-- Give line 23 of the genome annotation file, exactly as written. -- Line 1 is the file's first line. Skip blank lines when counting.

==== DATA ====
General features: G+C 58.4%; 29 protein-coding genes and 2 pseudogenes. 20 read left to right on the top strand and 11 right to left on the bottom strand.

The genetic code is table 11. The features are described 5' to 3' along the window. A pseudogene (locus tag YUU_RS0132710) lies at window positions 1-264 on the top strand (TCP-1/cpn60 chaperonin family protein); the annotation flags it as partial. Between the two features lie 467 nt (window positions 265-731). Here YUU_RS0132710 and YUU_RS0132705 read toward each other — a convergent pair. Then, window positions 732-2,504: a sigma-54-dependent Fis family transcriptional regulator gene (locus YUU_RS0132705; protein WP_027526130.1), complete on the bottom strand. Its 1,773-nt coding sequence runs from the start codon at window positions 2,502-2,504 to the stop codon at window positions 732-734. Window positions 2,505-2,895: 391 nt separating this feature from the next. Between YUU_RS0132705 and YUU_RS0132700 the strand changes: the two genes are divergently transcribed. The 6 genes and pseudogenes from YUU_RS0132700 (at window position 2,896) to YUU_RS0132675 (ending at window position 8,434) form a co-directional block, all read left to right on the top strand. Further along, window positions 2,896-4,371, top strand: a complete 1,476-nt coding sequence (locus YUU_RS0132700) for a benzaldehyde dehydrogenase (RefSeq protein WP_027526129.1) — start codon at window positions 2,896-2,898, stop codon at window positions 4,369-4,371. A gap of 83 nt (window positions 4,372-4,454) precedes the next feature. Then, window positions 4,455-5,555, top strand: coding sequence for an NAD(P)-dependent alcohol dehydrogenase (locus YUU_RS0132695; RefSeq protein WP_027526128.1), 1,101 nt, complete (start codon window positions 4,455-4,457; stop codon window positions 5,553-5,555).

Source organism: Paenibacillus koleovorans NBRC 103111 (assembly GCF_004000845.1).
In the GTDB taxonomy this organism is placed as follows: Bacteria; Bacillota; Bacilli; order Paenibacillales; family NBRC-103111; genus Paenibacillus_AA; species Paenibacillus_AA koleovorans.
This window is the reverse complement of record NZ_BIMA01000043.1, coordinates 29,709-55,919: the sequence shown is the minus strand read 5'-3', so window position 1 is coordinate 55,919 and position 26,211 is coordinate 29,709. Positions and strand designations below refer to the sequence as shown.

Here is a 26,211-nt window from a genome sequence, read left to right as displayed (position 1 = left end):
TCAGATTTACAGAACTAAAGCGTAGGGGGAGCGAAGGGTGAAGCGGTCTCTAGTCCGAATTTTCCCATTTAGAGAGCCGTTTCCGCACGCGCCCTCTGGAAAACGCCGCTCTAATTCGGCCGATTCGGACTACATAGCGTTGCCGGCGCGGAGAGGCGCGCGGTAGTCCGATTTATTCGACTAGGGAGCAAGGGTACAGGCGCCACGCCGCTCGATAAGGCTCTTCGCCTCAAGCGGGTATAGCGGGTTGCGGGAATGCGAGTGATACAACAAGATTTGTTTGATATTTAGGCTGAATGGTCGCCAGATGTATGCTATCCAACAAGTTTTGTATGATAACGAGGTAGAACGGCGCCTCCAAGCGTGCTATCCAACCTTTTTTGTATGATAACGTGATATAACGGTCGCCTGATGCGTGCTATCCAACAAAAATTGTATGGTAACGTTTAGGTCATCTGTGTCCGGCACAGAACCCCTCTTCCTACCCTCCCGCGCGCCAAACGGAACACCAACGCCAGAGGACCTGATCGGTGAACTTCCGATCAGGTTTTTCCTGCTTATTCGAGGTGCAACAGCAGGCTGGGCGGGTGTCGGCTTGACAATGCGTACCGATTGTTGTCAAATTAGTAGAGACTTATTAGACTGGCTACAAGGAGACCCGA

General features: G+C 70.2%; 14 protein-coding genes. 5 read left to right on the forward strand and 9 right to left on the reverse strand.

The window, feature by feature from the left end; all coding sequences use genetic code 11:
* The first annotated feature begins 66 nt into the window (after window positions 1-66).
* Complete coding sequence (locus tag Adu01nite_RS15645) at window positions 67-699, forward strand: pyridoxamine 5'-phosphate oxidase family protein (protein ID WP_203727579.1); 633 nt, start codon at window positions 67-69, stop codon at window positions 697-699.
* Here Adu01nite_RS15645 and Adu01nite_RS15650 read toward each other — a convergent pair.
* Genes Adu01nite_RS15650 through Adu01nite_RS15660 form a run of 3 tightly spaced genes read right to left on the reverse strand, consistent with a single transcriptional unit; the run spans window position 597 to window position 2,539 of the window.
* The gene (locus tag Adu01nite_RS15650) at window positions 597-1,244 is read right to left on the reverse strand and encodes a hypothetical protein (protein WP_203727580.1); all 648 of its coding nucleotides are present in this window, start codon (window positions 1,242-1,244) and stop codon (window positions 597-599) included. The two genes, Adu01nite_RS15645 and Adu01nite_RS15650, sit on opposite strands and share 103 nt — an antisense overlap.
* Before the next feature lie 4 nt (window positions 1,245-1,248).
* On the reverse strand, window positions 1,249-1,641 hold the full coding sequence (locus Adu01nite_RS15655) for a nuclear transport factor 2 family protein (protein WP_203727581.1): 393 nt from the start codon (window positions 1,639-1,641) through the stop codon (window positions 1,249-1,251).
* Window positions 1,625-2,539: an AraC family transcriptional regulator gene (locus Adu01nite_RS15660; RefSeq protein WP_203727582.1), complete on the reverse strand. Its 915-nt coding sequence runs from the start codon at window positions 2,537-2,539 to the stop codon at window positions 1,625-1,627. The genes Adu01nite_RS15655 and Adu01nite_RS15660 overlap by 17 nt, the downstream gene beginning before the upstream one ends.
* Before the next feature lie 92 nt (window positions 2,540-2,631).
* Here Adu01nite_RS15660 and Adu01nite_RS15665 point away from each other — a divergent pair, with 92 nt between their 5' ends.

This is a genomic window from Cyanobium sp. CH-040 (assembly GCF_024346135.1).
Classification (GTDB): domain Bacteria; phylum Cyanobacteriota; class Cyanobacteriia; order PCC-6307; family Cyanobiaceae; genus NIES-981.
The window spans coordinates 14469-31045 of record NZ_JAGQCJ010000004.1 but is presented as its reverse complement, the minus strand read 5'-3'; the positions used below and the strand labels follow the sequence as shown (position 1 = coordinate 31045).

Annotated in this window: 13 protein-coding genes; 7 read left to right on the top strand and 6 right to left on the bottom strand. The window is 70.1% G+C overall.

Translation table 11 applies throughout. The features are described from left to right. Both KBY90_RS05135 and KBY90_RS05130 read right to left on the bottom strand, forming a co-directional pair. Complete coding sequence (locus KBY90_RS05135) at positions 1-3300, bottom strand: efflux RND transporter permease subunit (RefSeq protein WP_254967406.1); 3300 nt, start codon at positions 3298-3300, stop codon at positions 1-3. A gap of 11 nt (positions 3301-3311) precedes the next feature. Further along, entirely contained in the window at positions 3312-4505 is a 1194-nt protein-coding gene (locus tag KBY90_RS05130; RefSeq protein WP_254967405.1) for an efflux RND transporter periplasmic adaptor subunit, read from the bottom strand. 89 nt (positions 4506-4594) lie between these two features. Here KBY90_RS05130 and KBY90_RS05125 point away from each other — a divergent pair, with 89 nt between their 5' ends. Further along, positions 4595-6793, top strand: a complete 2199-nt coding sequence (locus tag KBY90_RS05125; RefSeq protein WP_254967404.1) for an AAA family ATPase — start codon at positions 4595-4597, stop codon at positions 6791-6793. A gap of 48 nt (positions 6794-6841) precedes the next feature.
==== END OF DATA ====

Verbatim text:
Annotated in this window: 13 protein-coding genes; 7 read left to right on the top strand and 6 right to left on the bottom strand. The window is 70.1% G+C overall.